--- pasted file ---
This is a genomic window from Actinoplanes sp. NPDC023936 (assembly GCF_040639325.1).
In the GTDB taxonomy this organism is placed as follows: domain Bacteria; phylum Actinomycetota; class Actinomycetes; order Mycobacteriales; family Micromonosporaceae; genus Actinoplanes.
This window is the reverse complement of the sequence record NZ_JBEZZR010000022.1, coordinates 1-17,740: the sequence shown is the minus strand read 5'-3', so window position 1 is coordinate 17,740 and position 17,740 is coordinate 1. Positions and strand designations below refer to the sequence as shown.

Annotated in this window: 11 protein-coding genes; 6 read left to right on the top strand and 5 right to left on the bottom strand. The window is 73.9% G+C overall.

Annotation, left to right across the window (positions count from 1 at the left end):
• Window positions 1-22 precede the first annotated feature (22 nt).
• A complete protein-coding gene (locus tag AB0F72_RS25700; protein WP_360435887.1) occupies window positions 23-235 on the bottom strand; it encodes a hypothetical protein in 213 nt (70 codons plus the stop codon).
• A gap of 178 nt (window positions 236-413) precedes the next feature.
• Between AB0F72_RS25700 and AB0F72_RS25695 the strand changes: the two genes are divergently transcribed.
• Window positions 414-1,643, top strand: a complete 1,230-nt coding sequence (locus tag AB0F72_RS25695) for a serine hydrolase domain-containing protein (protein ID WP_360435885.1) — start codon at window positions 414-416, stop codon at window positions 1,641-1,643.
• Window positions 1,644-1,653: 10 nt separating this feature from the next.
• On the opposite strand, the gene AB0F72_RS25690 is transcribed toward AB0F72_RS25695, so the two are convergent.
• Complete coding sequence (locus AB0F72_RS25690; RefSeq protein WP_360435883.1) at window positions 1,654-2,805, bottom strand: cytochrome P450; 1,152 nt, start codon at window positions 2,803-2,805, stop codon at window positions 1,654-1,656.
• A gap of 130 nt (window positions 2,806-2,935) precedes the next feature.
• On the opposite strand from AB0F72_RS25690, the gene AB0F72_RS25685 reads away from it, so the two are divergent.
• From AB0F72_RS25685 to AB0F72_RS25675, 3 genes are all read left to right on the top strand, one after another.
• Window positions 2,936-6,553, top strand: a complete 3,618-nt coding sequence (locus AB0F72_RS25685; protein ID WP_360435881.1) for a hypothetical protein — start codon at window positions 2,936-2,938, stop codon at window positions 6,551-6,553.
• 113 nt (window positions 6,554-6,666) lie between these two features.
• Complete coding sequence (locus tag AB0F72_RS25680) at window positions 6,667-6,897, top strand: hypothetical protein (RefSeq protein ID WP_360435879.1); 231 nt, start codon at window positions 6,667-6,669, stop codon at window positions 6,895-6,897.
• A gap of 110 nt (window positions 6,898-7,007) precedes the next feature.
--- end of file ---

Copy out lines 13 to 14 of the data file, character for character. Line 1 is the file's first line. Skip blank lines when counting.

• Complete coding sequence (locus AB0F72_RS25690; RefSeq protein WP_360435883.1) at window positions 1,654-2,805, bottom strand: cytochrome P450; 1,152 nt, start codon at window positions 2,803-2,805, stop codon at window positions 1,654-1,656.
• A gap of 130 nt (window positions 2,806-2,935) precedes the next feature.